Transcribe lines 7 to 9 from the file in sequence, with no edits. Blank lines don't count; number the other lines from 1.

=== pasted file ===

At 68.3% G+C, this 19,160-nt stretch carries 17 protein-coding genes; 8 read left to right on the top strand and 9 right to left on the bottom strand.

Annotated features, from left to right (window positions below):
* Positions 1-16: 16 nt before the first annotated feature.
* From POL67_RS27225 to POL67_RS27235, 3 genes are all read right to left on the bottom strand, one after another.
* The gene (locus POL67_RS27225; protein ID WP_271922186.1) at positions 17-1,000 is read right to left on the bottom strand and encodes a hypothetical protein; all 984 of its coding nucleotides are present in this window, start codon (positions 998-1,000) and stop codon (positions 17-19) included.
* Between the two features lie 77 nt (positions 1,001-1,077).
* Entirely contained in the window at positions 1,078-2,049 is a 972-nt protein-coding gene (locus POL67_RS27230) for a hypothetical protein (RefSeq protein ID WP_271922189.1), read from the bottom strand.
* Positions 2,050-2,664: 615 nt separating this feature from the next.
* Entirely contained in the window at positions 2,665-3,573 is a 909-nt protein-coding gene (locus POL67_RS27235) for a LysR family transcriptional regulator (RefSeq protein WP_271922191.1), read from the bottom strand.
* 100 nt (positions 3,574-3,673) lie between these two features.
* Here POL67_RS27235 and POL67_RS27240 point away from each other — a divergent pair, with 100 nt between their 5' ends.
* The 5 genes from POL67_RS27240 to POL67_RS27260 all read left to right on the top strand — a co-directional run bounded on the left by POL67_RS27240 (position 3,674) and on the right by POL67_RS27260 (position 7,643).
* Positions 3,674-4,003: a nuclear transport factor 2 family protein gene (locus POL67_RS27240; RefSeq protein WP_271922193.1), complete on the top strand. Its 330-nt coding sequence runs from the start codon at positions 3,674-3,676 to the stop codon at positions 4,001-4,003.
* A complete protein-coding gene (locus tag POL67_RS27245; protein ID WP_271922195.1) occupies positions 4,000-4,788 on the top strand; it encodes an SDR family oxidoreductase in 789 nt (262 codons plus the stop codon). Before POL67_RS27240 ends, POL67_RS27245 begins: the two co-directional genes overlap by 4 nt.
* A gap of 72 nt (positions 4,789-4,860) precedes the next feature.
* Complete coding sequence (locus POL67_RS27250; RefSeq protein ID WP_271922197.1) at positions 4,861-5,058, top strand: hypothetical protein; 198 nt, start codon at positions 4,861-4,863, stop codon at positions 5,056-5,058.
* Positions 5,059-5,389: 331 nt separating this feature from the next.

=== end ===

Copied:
* Entirely contained in the window at positions 1,078-2,049 is a 972-nt protein-coding gene (locus POL67_RS27230) for a hypothetical protein (RefSeq protein ID WP_271922189.1), read from the bottom strand.
* Positions 2,050-2,664: 615 nt separating this feature from the next.
* Entirely contained in the window at positions 2,665-3,573 is a 909-nt protein-coding gene (locus POL67_RS27235) for a LysR family transcriptional regulator (RefSeq protein WP_271922191.1), read from the bottom strand.